Here's a clue, it may not begin in the shoulder!
Unless there is trauma or injury to the shoulder, in my experience, 80% of shoulder pain begins in the neck.
Usually, swimmers and other athletes develop shoulder problems due to trauma or repetitive motion; but the average person who develops a shoulder problem, has developed it before they realize they have it. In order to understand the process that causes the pain, we need to understand the anatomy of the shoulder.
Unlike other joints in our body, shoulder stability comes from muscle integrity. The shoulder is held together mostly by muscle and little ligaments and tendons. Because of this design, the shoulder has greater range of motion than any other joint in the body. The stability of the shoulder depends on muscle balance. For example, the muscle that pulls the shoulder forward and the muscle that pulls the shoulder back must work in perfect synchronicity. People who lift weights and work to increase the size of their chest muscles will eventually end up with rotated shoulders towards the front because the shoulder muscles are out of balance. But athletes and trainers know better and make sure to work out both sides of the shoulder to create balance. If you are weight training, we recommend that you do it with a trainer who knows what he/she is doing. A trainer knows to work out a group of muscles rather than only individual muscles. This is especially true for the upper body as it all affects the shoulder joints.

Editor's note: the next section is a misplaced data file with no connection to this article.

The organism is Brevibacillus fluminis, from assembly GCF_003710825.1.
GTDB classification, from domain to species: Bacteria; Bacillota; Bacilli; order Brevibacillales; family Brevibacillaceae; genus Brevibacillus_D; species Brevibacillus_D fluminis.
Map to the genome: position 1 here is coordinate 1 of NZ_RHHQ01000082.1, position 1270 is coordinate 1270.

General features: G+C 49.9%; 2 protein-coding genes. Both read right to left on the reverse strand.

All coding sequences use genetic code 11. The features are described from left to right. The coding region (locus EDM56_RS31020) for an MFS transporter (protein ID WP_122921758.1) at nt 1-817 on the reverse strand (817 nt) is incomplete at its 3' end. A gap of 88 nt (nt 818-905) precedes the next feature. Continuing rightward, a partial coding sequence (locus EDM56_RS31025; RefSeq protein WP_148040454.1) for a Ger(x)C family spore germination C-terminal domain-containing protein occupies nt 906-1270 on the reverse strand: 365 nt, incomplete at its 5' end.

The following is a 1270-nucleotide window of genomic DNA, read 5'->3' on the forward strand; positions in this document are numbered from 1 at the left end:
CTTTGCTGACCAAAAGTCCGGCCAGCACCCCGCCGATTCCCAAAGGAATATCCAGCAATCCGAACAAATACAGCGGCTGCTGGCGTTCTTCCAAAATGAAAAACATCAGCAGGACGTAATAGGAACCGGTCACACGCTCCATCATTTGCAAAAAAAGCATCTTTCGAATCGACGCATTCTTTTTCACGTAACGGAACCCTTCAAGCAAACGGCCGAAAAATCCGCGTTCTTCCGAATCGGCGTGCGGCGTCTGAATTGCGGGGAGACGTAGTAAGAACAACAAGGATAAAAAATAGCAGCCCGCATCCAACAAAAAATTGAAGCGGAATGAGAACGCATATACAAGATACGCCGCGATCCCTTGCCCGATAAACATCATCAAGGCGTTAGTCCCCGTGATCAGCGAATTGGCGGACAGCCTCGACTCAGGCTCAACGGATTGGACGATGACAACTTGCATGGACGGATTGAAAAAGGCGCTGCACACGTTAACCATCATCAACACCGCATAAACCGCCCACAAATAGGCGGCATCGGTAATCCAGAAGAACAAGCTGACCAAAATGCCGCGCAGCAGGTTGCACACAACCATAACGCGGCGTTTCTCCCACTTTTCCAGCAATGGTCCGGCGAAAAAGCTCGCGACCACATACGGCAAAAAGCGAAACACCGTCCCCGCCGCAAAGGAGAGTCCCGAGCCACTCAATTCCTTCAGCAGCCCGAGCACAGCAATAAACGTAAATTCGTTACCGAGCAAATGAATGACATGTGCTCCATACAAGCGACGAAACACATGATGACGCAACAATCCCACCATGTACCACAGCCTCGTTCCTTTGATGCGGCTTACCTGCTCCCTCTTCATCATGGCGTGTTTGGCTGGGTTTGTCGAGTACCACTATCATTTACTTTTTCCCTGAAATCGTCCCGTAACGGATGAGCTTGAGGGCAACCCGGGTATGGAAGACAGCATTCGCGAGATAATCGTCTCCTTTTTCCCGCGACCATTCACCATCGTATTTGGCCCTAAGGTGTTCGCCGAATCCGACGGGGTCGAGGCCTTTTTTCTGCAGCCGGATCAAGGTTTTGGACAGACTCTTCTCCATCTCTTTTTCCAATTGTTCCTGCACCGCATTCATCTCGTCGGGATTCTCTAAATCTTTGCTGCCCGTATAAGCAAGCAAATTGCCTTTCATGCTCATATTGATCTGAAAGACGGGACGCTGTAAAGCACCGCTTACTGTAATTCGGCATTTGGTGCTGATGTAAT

Sometimes we create imbalance by irritating the nerve that goes from the neck to the shoulder. Almost all the muscles in the shoulder are controlled by nerves that come from the neck, otherwise known as the cervical vertebrae. When the neck vertebrae are misaligned and press on the nerves, it causes muscle spams on one muscle group; over time that spasm turns into muscle atrophy. When there is a spasm in the front or back of the shoulder it slightly moves the shoulder out of place. This phenomenon happens long before a person feels discomfort in the shoulder; sometimes years can go by before a person feels shoulder pain. This happens when a person has neglected their neck pain. I see this happening primarily in people who spend long hours sitting in front of a computer.
When people come to my office with shoulder pain, I treat their neck vertebrae simultaneously with their shoulder joint, unless it is a case of trauma directly to the shoulder as in a car accident or sports injury.
So next time you feel shoulder pain, visit your chiropractor and ask him or to check your neck as well as your shoulder joint.
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